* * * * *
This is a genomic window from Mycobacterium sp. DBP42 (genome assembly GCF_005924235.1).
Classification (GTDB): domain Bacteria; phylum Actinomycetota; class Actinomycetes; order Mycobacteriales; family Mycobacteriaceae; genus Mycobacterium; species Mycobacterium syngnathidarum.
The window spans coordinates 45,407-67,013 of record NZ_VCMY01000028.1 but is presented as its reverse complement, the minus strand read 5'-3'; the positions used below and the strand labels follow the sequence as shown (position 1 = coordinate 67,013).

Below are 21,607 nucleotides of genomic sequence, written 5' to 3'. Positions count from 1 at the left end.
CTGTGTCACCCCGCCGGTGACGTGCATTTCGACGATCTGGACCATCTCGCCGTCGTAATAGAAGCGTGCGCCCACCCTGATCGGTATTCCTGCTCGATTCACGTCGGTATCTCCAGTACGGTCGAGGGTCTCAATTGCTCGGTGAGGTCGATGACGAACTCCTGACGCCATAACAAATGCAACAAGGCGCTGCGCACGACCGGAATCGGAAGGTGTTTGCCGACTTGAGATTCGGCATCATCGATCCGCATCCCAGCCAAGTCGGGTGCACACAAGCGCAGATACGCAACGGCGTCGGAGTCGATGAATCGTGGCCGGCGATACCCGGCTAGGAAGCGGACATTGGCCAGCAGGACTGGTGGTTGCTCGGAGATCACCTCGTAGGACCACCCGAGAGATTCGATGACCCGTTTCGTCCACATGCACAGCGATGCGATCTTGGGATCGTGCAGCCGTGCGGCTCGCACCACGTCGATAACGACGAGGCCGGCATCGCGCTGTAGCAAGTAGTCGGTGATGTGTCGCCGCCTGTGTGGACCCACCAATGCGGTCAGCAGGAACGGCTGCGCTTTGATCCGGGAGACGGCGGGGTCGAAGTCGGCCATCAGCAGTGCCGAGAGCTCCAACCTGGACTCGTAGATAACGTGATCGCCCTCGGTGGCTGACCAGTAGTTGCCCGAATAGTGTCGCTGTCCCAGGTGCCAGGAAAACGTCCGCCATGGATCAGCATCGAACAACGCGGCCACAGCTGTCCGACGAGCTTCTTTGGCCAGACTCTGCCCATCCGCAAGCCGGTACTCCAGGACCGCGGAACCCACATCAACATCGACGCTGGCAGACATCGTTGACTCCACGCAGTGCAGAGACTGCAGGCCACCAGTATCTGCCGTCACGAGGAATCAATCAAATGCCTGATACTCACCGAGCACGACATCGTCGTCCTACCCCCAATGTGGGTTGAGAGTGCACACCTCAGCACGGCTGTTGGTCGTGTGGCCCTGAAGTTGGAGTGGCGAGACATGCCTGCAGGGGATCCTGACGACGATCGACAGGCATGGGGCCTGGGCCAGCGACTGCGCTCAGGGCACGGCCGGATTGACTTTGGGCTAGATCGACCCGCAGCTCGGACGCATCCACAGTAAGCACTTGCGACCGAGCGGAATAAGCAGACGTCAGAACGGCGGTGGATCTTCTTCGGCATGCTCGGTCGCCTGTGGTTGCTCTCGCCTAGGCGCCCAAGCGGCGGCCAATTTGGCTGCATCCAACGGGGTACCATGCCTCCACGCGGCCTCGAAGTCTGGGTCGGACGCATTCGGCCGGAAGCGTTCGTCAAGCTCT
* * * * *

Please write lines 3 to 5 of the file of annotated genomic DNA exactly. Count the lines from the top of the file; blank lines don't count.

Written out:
The window spans coordinates 45,407-67,013 of record NZ_VCMY01000028.1 but is presented as its reverse complement, the minus strand read 5'-3'; the positions used below and the strand labels follow the sequence as shown (position 1 = coordinate 67,013).

Below are 21,607 nucleotides of genomic sequence, written 5' to 3'. Positions count from 1 at the left end.
CTGTGTCACCCCGCCGGTGACGTGCATTTCGACGATCTGGACCATCTCGCCGTCGTAATAGAAGCGTGCGCCCACCCTGATCGGTATTCCTGCTCGATTCACGTCGGTATCTCCAGTACGGTCGAGGGTCTCAATTGCTCGGTGAGGTCGATGACGAACTCCTGACGCCATAACAAATGCAACAAGGCGCTGCGCACGACCGGAATCGGAAGGTGTTTGCCGACTTGAGATTCGGCATCATCGATCCGCATCCCAGCCAAGTCGGGTGCACACAAGCGCAGATACGCAACGGCGTCGGAGTCGATGAATCGTGGCCGGCGATACCCGGCTAGGAAGCGGACATTGGCCAGCAGGACTGGTGGTTGCTCGGAGATCACCTCGTAGGACCACCCGAGAGATTCGATGACCCGTTTCGTCCACATGCACAGCGATGCGATCTTGGGATCGTGCAGCCGTGCGGCTCGCACCACGTCGATAACGACGAGGCCGGCATCGCGCTGTAGCAAGTAGTCGGTGATGTGTCGCCGCCTGTGTGGACCCACCAATGCGGTCAGCAGGAACGGCTGCGCTTTGATCCGGGAGACGGCGGGGTCGAAGTCGGCCATCAGCAGTGCCGAGAGCTCCAACCTGGACTCGTAGATAACGTGATCGCCCTCGGTGGCTGACCAGTAGTTGCCCGAATAGTGTCGCTGTCCCAGGTGCCAGGAAAACGTCCGCCATGGATCAGCATCGAACAACGCGGCCACAGCTGTCCGACGAGCTTCTTTGGCCAGACTCTGCCCATCCGCAAGCCGGTACTCCAGGACCGCGGAACCCACATCAACATCGACGCTGGCAGACATCGTTGACTCCACGCAGTGCAGAGACTGCAGGCCACCAGTATCTGCCGTCACGAGGAATCAATCAAATGCCTGATACTCACCGAGCACGACATCGTCGTCCTACCCCCAATGTGGGTTGAGAGTGCACACCTCAGCACGGCTGTTGGTCGTGTGGCCCTGAAGTTGGAGTGGCGAGACATGCCTGCAGGGGATCCTGACGACGATCGACAGGCATGGGGCCTGGGCCAGCGACTGCGCTCAGGGCACGGCCGGATTGACTTTGGGCTAGATCGACCCGCAGCTCGGACGCATCCACAGTAAGCACTTGCGACCGAGCGGAATAAGCAGACGTCAGAACGGCGGTGGATCTTCTTCGGCATGCTCGGTCGCCTGTGGTTGCTCTCGCCTAGGCGCCCAAGCGGCGGCCAATTTGGCTGCATCCAACGGGGTACCATGCCTCCACGCGGCCTCGAAGTCTGGGTCGGACGCATTCGGCCGGAAGCGTTCGTCAAGCTCT